Microsoft's yearly gaming earnings performance continue to underline its strengths (services) and weaknesses (hardware).
Microsoft recently reported its Q4 and yearly earnings for the Xbox division, and despite a quarterly dip, the results aren't too bad. Xbox gaming made roughly $11.4 billion in Fiscal Year 2019, once again accounting for less than 10% of Microsoft's total revenues for the period ($125.84 billion). Xbox's Q4 revenues dipped by 10% year-over-year to $2.05 billion, but Xbox One hardware sales crashed tremendously by nearly 50%.
There's a silver lining though. Xbox LIVE monthly active users are now up to 65 million, a new all-time high for the company. This is Microsoft's real bread and butter. The company cares mostly about services, game sales, and recurring subscriptions driven by online engagement--microtransactions, multiplayer, the Xbox Store, etc--simply because they're more profitable in the long run. The entire Xbox business has multiple hooks like Xbox Game Pass, Play Anywhere, and soon game streaming via Project xCloud, and is set up to be one big cycle of online playing and paying. It's the main reason the Xbox One S All-Digital Edition even exists.
Armed with its forward-thinking strategy of services, consumer-friendly hardware with accessible price points, and a more open-ended ecosystem built around engagement, cross-play, and unification, the Xbox division can easily weather these kinds of revenue dips. The business has been built to last a long, long time.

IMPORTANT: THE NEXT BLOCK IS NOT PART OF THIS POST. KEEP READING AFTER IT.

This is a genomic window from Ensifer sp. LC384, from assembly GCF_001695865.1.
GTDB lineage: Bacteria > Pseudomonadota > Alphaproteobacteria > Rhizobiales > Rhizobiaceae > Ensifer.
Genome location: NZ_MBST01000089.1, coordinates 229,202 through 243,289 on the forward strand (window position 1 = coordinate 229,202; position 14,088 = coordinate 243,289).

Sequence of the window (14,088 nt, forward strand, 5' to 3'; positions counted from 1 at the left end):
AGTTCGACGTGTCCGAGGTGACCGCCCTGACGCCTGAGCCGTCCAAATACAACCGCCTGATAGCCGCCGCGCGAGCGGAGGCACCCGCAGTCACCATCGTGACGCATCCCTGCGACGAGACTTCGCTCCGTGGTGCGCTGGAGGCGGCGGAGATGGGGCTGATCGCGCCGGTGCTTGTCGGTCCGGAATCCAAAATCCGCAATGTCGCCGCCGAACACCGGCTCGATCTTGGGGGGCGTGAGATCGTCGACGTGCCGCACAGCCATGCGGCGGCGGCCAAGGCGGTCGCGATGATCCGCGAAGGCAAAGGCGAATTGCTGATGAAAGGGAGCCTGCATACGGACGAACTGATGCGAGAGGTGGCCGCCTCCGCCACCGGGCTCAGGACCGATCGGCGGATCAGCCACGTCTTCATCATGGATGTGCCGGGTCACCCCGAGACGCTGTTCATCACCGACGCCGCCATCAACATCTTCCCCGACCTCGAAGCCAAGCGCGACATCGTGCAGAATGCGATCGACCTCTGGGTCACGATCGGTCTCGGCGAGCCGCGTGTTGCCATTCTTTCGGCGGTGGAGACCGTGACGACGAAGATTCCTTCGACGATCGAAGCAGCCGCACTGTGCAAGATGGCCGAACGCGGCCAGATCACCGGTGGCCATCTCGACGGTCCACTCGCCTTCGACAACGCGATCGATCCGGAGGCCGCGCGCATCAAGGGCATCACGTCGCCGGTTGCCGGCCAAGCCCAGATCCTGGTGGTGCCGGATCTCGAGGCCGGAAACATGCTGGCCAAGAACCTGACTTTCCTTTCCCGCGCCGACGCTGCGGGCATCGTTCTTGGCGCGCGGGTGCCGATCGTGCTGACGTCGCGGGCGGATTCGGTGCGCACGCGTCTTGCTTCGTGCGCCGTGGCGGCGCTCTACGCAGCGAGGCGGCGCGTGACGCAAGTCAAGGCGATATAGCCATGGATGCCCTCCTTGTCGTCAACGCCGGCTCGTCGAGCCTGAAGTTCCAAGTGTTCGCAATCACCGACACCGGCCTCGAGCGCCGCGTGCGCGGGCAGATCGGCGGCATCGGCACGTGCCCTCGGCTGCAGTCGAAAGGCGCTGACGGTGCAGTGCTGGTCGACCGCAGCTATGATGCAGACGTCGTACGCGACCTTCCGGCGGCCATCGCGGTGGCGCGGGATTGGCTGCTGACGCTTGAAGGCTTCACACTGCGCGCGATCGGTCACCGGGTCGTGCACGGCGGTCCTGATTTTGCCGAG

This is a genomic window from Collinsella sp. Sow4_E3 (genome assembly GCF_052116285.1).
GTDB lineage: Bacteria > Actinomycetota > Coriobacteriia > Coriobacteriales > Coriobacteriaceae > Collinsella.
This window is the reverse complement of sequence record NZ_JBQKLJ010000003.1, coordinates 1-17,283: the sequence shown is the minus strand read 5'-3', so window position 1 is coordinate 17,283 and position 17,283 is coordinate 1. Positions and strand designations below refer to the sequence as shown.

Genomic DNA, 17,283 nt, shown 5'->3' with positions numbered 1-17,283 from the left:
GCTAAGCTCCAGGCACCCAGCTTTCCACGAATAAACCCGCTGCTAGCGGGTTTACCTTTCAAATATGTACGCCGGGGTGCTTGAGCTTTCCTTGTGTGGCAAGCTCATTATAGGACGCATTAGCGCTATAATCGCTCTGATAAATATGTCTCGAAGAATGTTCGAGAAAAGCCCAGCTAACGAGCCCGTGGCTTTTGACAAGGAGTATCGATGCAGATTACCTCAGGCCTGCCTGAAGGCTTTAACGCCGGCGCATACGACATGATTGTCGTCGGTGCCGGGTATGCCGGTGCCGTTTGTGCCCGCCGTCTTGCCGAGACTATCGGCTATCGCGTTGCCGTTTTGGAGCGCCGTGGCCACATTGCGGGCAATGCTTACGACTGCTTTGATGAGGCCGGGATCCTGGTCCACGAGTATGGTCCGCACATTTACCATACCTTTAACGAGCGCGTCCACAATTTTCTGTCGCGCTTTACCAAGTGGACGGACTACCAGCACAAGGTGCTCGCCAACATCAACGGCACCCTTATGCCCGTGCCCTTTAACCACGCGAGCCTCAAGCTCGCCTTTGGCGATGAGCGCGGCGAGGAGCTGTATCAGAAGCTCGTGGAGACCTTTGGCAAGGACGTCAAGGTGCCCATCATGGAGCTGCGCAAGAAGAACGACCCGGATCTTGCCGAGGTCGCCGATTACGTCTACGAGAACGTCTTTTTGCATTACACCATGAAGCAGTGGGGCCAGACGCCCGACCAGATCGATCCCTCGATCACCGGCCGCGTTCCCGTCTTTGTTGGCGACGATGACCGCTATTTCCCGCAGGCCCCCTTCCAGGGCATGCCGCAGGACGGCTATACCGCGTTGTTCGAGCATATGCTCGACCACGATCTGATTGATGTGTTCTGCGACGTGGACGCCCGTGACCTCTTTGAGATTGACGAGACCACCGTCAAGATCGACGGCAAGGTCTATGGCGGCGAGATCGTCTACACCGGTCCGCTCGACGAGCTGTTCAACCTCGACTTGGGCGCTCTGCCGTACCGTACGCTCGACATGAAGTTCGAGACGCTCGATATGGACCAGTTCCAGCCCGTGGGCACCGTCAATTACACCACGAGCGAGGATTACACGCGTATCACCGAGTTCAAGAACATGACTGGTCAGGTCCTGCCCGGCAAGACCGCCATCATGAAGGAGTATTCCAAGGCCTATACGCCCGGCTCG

Microsoft Chief Financial Officer Amy Hood attributes this decline to lower services revenue, and hardware/game sales from the previous holiday blitz that included Red Dead Redemption II.
"In Gaming, revenue declined 10% and 8% in constant currency, below expectations driven by lower console sales and monetization across third party titles. Xbox software and services revenue declined 3% and 1% in constant currency with the tough comparable from a third party title in the prior year offsetting continued momentum in Xbox Live and Game Pass subscriber growth."
Things won't really pick up either. Despite being on the cusp of a potentially game-changing service that unites consoles, PCs, and mobile devices together (Project xCloud), Microsoft doesn't expect its Q1'20 earnings to be all that impressive. Gamers are holding off for its next-gen Project Scarlett system and the company expects Xbox One hardware sales to be likewise as soft.
"And in Gaming, we expect revenue to decline year over year at a similar rate to Q4 as we move thru the end of this console generation and a challenging Xbox software and services comparable from a third party title in the prior year," Hood says.
Microsoft CEO Satya Nadella highlights some of the main Xbox performance milestones throughout Q4'19 and the entire fiscal year:
"We are investing to empower the world's two billion gamers to play the games they want, with anyone, anywhere on any device with our new game streaming service, Project xCloud, which will enter public trials this Fall.
"Xbox Live Monthly Active Users increased to a record 65 million, with the highest number of mobile and PC users-to-date. We are bringing one of the world's most popular video games to a new generation of mobile gamers with Minecraft Earth and mixed reality.
"And we nearly doubled our first party game studios this year to deliver differentiated content for our fast-growing subscription services like Xbox Game Pass, now available on both console and PC."
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